IT strategy in the next 24 months: Prime Healthcare CIO Will Conaway on growth, acquisitions & contracting

Will Conaway, CIO of Ontario, Calif.-based Prime Healthcare, has spent his career managing health IT teams. Here, he discusses the health system's strategy for growth and key IT considerations through new acquisitions.


Q: Where do you see the biggest opportunity for health IT to make a difference at your organization in the next 18 to 24 months?

Will Conaway: Things change fast in technology, and 18 to 24 months can be a lifetime. We continue to improve each day with scenario planning and documentation on how we can be flexible and proactive to the needs of Prime Healthcare and the industry overall. Publilius Syrus said, 'It is a bad plan that admits of no modification.'

From the clinical standpoint, Prime Healthcare hospitals continue ranking among the nation's top hospitals. With recent awards from IBM Watson Health, two of our hospitals receiving the Everest Award, and several earning a Five-Star Rating from CMS, there is a concerted IT effort to support and enhance our facilities and their ability to provide the best patient care possible. As a physician-led organization, I am fortunate to have two very active chief medical officers with great insights on the pulse of care and what they see as important IT clinical initiatives.

From an operational perspective, crucial focal points to drive efficiencies and advance bottom-line results over the next 18 to 24 months involve restructuring our IT contracting and negotiations department to include dual reporting with our legal department. We're implementing a new contracting system to give us tighter controls and increased efficiencies that will prove invaluable to the organization as a whole. Our IT project management department has refocused and is building new tools to track and measure project performance and return on assets.

Q: What are the biggest IT considerations during a period of acquisitions?

WC: We are an organization that has acquired many hospitals over the years, so we're reevaluating and staging mock acquisitions with critical stakeholders to confirm that no IT item gets overlooked. We're prepared if we were to expand again. We've created a transformation office to deal with the people side of IT, and we've enacted strategies together to ensure that we're working on the correct human capital items that drive value. The transition office has established many vital metrics and continues to refine them. These include the percentage of business miscommunications with IT, IT business survey results, quarterly meetings feedback, number of projects and return on projects, training hours and growth opportunities for our IT employees.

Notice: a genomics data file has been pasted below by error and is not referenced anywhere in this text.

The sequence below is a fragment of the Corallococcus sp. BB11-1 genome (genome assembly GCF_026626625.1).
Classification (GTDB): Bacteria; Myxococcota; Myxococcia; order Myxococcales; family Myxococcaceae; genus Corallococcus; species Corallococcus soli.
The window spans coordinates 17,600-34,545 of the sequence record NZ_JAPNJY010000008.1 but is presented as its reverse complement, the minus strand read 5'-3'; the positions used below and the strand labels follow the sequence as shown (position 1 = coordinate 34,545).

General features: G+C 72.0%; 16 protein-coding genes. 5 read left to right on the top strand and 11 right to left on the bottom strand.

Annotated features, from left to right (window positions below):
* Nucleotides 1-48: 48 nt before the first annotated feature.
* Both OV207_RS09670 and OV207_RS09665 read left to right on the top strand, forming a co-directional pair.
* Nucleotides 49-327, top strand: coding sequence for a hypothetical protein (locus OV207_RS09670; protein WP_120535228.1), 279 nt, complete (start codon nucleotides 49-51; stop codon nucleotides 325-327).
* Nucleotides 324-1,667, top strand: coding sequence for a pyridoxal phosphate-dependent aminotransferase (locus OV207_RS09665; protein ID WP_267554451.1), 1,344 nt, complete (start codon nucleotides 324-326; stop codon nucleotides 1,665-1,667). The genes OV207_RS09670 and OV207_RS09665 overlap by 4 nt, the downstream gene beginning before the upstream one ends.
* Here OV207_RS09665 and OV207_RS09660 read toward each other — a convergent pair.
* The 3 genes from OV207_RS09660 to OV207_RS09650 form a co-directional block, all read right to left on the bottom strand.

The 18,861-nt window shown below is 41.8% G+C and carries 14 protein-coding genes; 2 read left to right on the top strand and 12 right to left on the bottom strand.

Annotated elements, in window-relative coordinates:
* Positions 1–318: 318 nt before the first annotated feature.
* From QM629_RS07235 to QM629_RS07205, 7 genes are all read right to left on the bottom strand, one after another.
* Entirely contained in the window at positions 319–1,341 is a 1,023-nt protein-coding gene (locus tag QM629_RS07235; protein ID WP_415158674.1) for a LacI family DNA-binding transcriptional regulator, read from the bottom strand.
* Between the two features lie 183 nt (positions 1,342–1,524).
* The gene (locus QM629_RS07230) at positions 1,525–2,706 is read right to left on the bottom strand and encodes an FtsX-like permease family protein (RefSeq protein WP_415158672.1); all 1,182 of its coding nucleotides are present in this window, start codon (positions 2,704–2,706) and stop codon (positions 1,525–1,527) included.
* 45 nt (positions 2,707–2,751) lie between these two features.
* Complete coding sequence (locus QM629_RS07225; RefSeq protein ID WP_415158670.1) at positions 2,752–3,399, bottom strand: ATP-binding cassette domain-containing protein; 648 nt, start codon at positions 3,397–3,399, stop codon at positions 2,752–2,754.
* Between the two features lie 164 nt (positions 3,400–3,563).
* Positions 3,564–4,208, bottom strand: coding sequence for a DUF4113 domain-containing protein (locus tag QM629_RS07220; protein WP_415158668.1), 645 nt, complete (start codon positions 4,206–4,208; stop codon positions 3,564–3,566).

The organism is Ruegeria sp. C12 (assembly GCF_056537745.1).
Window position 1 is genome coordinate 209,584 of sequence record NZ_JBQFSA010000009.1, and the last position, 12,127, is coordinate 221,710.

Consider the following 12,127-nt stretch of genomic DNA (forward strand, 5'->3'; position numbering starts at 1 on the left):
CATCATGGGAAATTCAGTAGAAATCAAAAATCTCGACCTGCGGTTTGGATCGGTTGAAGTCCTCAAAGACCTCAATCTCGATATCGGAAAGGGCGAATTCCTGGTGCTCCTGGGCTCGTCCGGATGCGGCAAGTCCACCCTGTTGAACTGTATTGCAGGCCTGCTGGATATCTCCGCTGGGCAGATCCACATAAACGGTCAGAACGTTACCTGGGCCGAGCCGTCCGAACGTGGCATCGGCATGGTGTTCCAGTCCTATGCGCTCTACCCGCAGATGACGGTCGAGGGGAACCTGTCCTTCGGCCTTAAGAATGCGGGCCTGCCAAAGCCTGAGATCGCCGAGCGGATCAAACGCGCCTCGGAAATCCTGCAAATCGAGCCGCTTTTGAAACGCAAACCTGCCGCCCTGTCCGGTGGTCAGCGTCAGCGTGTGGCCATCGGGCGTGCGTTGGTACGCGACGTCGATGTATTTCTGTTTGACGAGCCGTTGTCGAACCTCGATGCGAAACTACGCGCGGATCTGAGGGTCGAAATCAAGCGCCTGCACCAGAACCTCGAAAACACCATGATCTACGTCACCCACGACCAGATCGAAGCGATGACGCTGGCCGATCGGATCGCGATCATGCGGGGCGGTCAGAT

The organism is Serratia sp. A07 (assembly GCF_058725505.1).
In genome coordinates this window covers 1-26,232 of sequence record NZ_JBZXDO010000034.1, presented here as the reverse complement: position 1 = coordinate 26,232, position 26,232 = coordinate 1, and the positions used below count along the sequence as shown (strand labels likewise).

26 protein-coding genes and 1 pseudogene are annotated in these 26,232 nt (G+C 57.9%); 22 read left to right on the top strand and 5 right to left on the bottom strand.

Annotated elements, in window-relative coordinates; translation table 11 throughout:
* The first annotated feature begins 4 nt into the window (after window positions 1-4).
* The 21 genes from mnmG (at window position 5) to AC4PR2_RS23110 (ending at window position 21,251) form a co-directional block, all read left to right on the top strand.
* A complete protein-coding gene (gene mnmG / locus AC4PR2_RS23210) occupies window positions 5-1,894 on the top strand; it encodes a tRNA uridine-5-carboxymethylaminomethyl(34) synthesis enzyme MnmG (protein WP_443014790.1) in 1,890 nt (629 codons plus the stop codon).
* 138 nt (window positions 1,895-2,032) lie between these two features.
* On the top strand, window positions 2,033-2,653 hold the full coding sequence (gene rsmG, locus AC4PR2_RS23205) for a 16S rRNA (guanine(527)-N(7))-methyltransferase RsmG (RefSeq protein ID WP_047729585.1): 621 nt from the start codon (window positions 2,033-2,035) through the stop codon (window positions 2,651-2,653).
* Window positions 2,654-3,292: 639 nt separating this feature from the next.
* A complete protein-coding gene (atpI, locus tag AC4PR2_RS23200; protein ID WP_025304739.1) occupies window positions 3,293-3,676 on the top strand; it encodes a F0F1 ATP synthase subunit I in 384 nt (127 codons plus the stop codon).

From a technical standpoint, we're an early adopter of internet of things security. On March 11, 2019, a bipartisan group of lawmakers including Sen. Mark Warner and Sen. Cory Gardner introduced the Internet of Things (IoT) Cybersecurity Improvement Act of 2019. The introduction of this bill is expected to include over 20 billion devices by 2020. After numerous product reviews and a pilot, we've signed an agreement with tech security company Culinda to help secure our medical IoT devices with an artificial intelligence platform.

We will also continue to roll out technologies and upgrades with SD WAN, Lawson, unified communications, enhanced MFA and Epic. We've been able to identify multimillion-dollar savings with various technologies, which will be realized in the next few years. We'll continue to seek out increased automation opportunities and optimization of existing products, all while staying current with new technologies, which could potentially add value to the organization.

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